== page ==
White Collar Crime
Guilty Plea in Tax Shelter Case
Posted Sep 11, 2007 9:07 AM CDT
By Debra Cassens Weiss
One of five remaining defendants has pleaded guilty in the government’s prosecution of advisers accused of working with KPMG to set up phony tax shelters.
David Amir Makov pleaded guilty to one count of conspiracy to commit tax fraud and agreed to repay $10 million, the Wall Street Journal reports (sub. req.). He pledged to cooperate in prosecutions of other defendants and will be sentenced at a later date.
The New York Times says the guilty plea “puts back on track a faltering case that had become, to the consternation of prosecutors, a referendum on the constitutional rights of white-collar defendants, rather than the largest criminal inquiry ever into abusive tax shelters.” A federal judge dismissed charges against 13 of 18 defendants in July because the government had pressured accounting firm KPMG to cut off their legal fees.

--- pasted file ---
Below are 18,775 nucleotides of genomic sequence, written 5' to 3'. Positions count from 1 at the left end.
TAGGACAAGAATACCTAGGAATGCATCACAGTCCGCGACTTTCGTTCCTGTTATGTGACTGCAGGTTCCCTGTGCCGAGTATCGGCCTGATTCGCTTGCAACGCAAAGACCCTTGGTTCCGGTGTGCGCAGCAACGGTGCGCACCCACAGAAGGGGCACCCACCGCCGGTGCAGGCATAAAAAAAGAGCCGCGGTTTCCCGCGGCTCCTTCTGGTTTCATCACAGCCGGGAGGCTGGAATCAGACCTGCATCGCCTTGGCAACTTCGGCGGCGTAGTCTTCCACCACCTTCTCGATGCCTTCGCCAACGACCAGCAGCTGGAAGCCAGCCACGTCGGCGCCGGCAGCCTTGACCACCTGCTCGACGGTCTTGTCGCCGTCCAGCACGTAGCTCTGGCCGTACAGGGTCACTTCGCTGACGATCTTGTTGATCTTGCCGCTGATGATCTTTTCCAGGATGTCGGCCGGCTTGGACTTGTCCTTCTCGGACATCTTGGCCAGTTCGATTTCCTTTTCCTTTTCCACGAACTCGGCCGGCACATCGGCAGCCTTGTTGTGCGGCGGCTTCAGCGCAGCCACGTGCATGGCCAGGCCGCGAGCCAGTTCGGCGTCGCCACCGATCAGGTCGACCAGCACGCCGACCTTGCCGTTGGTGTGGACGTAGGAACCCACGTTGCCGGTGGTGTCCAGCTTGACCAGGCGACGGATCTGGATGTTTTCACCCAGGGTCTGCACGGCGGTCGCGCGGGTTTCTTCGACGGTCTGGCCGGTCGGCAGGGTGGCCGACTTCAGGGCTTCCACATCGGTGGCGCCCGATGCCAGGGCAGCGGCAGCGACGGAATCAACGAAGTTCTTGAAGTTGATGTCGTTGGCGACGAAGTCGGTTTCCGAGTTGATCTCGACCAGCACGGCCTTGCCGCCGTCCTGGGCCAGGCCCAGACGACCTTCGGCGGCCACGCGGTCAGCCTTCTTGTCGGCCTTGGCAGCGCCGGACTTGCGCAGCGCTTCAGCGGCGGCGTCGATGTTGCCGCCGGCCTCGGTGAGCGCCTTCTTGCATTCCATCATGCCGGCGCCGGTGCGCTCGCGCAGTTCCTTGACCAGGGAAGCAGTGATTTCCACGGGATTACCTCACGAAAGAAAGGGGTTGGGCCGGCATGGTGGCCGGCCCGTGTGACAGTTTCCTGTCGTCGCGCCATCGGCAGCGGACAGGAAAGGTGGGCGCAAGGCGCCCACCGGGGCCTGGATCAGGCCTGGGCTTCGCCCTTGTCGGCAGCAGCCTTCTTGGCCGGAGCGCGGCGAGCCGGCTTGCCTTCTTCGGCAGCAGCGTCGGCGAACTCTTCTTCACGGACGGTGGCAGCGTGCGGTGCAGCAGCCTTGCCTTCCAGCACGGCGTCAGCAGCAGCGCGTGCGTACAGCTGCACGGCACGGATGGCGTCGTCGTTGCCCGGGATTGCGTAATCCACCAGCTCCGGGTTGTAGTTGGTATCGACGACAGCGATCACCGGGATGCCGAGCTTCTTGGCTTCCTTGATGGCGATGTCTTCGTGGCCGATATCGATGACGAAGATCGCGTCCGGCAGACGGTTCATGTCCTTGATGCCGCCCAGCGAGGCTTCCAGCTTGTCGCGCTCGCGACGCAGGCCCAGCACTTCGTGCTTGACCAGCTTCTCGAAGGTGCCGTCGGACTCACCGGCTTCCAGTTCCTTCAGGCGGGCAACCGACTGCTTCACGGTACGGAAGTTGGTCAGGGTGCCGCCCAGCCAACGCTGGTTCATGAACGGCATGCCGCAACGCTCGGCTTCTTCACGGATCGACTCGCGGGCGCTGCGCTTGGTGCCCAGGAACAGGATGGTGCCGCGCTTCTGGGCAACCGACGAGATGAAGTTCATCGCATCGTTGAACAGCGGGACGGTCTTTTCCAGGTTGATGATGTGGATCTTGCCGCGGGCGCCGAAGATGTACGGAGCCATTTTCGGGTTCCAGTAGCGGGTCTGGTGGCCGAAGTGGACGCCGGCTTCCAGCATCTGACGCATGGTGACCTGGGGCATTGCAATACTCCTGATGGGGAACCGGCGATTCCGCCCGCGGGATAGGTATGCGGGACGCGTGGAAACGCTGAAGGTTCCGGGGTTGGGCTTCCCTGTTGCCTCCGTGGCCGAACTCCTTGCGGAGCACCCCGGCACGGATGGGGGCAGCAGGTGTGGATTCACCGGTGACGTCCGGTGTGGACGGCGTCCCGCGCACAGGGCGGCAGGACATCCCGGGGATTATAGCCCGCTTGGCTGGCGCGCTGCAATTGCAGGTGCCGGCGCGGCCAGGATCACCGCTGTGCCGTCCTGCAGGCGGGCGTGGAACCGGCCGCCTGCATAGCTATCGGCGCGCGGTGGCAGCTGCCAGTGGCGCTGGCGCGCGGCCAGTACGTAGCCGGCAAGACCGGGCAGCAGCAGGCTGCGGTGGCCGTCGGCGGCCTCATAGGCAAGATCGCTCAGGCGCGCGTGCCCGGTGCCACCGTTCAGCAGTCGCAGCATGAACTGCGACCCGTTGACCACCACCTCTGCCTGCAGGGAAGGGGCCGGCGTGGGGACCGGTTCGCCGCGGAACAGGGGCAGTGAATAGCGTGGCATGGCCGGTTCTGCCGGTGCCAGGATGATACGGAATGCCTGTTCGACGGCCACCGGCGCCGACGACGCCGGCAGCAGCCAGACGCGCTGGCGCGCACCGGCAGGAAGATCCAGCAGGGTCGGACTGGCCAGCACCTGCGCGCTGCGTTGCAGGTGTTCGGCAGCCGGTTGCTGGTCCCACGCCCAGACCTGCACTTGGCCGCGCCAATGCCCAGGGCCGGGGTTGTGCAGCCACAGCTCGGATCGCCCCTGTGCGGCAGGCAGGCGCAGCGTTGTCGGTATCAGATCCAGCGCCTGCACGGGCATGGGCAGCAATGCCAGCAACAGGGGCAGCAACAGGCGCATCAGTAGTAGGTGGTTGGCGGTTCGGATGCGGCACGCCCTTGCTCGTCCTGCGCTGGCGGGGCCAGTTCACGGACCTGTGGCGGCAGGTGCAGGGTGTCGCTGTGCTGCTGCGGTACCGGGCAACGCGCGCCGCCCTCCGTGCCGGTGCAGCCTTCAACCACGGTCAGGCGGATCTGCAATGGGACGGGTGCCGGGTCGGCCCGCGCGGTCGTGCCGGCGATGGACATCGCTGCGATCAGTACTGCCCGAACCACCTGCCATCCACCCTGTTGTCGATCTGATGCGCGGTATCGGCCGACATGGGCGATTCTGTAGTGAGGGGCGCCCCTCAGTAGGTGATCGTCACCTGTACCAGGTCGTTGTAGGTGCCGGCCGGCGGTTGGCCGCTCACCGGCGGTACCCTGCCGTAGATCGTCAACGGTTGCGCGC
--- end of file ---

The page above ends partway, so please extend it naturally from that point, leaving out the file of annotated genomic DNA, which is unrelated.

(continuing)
Makov read a statement in Manhattan federal court implicating two other men who worked with him at Presidio Advisory Services and a former partner at Sidley Austin who provided tax opinion letters, the Journal says.
The plea is also expected to help the government probe of the bank identified as Bank A in Makov’s plea agreement. The Times reports the bank is Deutsche Bank, although it has not been charged in the case.